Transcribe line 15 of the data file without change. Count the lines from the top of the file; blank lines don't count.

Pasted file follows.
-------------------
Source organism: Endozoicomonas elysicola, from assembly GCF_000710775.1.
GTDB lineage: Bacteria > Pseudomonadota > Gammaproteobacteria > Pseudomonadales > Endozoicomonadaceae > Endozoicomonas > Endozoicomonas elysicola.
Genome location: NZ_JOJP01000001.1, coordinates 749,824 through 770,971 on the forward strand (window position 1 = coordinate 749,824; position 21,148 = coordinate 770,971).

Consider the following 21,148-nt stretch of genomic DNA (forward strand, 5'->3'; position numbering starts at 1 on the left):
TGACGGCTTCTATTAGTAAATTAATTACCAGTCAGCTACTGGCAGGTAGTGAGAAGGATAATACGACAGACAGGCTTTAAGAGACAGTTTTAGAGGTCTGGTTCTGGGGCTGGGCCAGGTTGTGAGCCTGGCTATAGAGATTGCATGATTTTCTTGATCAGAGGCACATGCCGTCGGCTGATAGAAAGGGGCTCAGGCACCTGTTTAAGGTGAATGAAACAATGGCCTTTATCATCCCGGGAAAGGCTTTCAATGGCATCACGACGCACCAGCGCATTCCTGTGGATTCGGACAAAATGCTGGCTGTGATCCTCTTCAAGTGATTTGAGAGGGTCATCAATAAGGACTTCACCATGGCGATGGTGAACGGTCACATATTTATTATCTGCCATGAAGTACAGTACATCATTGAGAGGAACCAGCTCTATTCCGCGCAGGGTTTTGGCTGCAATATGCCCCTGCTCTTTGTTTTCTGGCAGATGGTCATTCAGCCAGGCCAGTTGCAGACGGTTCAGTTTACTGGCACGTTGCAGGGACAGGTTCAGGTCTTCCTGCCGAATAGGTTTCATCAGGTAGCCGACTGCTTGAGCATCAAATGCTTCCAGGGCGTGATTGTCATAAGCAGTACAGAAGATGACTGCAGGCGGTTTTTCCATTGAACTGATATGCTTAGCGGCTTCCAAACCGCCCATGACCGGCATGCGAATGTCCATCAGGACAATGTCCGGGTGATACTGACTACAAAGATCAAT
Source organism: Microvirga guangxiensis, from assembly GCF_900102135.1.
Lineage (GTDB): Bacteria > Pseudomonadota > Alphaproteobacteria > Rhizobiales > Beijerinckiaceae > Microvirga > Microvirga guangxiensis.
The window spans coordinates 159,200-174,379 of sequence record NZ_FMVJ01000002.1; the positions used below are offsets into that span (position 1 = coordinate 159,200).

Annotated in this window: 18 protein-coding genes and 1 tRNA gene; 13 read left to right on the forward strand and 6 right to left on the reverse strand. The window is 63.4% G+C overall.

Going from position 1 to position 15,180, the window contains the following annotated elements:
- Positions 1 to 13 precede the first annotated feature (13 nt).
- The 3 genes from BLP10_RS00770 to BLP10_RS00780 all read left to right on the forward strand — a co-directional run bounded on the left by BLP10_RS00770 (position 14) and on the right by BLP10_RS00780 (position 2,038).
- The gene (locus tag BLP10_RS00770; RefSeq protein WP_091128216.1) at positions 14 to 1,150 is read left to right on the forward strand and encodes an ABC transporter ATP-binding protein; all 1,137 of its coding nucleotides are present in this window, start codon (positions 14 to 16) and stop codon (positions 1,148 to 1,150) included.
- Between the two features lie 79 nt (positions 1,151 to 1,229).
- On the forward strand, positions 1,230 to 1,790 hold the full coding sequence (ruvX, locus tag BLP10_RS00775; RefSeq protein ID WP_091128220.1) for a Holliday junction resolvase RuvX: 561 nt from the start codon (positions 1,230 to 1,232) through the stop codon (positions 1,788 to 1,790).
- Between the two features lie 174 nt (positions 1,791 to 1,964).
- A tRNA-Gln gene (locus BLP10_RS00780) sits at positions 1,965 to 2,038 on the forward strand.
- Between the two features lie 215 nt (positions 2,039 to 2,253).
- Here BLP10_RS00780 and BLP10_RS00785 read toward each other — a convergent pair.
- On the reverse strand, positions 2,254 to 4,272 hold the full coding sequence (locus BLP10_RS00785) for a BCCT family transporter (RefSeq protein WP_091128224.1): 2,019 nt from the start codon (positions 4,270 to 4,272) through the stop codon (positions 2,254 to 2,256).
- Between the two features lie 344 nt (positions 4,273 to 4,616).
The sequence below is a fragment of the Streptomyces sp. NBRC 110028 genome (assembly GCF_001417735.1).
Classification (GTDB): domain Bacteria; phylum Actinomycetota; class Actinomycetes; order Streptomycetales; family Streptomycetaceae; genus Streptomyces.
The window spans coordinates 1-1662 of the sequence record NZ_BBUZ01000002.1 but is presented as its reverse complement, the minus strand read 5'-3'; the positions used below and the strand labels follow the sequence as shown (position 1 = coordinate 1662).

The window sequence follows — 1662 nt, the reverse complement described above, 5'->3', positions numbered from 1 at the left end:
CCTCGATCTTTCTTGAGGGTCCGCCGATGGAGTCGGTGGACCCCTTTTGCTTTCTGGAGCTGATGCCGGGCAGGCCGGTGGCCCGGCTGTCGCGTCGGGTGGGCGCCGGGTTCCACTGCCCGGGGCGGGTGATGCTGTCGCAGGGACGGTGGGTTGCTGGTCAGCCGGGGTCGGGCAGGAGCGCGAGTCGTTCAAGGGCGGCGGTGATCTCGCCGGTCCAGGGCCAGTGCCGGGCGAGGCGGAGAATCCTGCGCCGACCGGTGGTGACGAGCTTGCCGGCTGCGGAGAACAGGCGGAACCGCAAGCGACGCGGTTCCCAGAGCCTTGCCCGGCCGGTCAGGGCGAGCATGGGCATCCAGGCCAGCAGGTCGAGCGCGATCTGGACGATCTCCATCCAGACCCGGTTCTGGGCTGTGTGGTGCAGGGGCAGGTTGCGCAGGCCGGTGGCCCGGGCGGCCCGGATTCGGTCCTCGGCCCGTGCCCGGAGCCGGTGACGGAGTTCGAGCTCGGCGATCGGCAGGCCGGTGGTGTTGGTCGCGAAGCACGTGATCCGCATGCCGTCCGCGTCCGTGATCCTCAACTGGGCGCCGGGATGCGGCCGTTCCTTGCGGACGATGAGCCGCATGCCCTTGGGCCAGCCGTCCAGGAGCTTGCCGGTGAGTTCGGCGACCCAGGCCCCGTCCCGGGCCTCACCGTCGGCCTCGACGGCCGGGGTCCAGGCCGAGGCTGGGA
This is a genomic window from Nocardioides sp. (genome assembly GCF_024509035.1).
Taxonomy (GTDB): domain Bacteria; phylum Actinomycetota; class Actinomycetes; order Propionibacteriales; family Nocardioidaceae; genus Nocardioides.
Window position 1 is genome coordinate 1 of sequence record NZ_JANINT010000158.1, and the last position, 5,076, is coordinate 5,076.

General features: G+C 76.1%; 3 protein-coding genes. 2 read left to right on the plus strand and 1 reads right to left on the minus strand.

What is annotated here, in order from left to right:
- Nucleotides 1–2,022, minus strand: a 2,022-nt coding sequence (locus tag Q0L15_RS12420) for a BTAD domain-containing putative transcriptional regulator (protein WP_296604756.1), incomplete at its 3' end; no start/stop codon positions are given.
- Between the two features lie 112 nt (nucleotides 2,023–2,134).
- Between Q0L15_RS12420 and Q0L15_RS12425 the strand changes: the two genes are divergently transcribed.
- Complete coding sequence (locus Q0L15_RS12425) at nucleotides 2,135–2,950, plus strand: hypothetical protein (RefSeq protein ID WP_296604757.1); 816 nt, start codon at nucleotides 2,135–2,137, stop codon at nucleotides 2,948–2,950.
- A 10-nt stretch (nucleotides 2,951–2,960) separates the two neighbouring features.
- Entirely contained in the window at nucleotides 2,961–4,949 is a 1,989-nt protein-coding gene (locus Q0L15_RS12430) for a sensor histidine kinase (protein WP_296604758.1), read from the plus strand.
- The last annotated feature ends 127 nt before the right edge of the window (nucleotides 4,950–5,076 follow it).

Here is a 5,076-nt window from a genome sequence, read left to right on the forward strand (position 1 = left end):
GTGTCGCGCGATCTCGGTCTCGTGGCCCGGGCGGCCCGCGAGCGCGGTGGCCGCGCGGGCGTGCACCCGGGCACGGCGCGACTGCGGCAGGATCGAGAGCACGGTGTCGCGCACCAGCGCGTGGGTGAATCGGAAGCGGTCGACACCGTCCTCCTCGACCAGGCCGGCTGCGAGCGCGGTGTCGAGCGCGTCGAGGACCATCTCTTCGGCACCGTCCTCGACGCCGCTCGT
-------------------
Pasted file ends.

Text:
- On the forward strand, positions 1,230 to 1,790 hold the full coding sequence (ruvX, locus tag BLP10_RS00775; RefSeq protein ID WP_091128220.1) for a Holliday junction resolvase RuvX: 561 nt from the start codon (positions 1,230 to 1,232) through the stop codon (positions 1,788 to 1,790).